Nikos with Glass Bottles
Watercolor on Cold Press Watercolor Paper
I took my first painting class, through an adult education evening program at a local high school, in 1991. I was thirty. The class was so crowded that the instructor only spoke to me personally once over the ten weeks the class was held (he never spoke directly to some people at all!)
Each week the instructor brought a box of cut-up magazine pictures and let us go through them to choose something to paint. Other than that, he was pretty much hands off…no demonstrations and no advice on what to use for paper or pigments or brushes.
I was painting a cherry tree in full bloom when he made one of his rare trips around the room. As I dropped red and pink paint into the cherry blossoms, he stopped behind me. "You paint like an illustrator," he said, and then he moved on.
I was elated. He couldn't have said anything nicer to me.
The women to my left patted my shoulder. "He's just in mean mood," she said. "I like your cherry tree."
"I do too," I said.
"He wasn't complimenting you," she explained
"He didn't mean to," I said.
The woman to my right was still grappling with what the instructor had said to me. He had already returned to the front of the room.
"What's the difference between an illustrator and an artist?" she asked.
"You will learn to recognize the difference," he said. "After you have enough experience."
"Maybe it's the colors you use," the woman on the right whispered to me the next week. "They are awfully bright."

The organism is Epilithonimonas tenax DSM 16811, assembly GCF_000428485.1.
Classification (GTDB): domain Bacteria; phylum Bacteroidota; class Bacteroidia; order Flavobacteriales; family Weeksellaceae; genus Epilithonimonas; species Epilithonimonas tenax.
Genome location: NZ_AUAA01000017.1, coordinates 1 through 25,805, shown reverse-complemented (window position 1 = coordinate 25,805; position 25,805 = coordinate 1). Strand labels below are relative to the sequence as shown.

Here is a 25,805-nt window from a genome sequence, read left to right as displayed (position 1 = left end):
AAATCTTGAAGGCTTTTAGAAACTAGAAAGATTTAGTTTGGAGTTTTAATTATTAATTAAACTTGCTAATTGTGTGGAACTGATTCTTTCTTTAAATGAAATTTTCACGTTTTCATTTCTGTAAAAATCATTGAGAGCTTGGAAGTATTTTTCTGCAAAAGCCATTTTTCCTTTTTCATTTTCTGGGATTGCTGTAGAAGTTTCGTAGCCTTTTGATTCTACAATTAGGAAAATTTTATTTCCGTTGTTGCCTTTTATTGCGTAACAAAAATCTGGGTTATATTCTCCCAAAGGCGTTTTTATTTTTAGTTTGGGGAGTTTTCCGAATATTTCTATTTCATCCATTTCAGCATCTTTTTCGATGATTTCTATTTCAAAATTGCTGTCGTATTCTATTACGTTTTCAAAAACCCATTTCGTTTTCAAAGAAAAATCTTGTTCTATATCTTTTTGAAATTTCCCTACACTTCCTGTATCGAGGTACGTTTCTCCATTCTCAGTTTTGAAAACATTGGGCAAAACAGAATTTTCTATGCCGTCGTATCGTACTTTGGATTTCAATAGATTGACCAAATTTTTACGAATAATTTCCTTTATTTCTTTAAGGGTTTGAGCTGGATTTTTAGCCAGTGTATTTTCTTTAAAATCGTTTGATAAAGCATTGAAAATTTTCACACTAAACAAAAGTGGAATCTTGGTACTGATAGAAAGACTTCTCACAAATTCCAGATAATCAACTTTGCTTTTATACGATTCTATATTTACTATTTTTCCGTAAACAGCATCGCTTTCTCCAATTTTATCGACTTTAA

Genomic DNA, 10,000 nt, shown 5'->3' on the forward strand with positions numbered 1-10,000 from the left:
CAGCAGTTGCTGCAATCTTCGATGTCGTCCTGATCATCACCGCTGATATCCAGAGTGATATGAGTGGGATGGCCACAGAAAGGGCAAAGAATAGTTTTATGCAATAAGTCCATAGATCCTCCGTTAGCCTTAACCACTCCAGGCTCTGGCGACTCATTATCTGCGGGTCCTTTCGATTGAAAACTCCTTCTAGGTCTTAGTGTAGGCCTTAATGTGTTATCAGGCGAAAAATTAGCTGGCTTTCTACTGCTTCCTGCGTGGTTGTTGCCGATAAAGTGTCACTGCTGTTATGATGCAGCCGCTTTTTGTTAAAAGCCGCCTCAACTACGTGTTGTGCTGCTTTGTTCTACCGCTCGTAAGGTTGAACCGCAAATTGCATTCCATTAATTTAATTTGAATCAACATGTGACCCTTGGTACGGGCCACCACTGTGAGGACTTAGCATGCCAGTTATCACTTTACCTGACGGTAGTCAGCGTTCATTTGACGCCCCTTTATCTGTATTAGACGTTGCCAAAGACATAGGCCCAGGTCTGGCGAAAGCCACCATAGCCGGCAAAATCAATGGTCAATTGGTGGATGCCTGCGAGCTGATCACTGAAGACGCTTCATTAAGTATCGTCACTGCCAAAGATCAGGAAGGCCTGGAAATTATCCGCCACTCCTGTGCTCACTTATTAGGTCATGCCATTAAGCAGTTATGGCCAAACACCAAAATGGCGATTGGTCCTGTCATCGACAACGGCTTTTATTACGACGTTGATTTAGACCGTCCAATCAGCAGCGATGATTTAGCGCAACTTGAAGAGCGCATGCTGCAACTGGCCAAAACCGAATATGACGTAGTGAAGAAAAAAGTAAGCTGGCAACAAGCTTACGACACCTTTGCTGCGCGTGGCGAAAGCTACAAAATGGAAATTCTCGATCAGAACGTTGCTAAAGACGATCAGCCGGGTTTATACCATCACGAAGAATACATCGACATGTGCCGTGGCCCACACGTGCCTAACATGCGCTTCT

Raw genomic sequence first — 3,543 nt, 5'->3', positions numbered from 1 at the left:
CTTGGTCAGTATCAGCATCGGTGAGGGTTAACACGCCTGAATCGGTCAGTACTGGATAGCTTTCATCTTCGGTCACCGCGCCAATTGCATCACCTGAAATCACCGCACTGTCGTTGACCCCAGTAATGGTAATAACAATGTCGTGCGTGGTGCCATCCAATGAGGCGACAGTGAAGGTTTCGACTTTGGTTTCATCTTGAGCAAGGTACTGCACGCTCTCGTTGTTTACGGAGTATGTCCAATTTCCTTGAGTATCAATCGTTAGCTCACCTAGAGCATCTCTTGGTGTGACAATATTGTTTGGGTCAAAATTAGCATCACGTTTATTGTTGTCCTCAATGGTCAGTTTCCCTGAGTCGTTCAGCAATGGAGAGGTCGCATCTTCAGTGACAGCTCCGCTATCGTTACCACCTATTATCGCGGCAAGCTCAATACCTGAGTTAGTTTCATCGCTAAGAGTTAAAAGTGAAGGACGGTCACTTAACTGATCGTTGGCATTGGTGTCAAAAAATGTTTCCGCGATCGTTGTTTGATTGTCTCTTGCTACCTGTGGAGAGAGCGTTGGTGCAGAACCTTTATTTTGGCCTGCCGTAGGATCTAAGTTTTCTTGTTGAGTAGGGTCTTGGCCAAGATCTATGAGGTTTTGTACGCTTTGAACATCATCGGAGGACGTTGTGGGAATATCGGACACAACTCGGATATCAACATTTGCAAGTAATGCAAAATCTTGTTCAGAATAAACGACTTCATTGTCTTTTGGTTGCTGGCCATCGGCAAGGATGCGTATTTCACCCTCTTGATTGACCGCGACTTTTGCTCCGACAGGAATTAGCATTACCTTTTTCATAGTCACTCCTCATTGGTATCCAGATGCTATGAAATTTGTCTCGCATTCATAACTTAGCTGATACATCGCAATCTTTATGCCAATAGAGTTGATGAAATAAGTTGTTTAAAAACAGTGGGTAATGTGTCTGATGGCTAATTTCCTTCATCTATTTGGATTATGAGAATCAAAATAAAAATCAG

"I'm a child of the sixties," I said. When I was growing up, my mother sewed me clothing with fabric printed with Peter Max designs. I hated the clothes, but that is beside the point.
"I always thought illustrations tell a story," the woman to my left said. "Maybe that's what he meant."
"But you can get a story out of any painting," I said.
"Well, unless it's abstract," said the woman on my right. We snuck glances at the instructor. He hadn't shown us any of his work, so we didn't know where his interests lay.
At the end of the ten weeks, the woman on my left offered to give me her paints. She was done.
I kept painting on my own. I didn't paint well, but I painted often.
After a few years, I signed up for another painting class. This time I lucked out, and ended up with a teacher with solid technical background, Bill Griffith. Just as importantly, a few my fellow students became friends. Over the last few decades we've exchanged knowledge, techniques and feedback.
This painting of my cat Nikos was the first one I put into an art show, in 1993. I was trying to capture how the light shone through the glass bottles. I wasn't successful, but trying made me learn. Nick's nose wasn't that bright pink in real life. I like the painting fine, as it helps me remember Nikos. But I think it would have been a more interesting painting if I had shown what Nick liked to do: knock all those pretty glass bottles straight to the floor...
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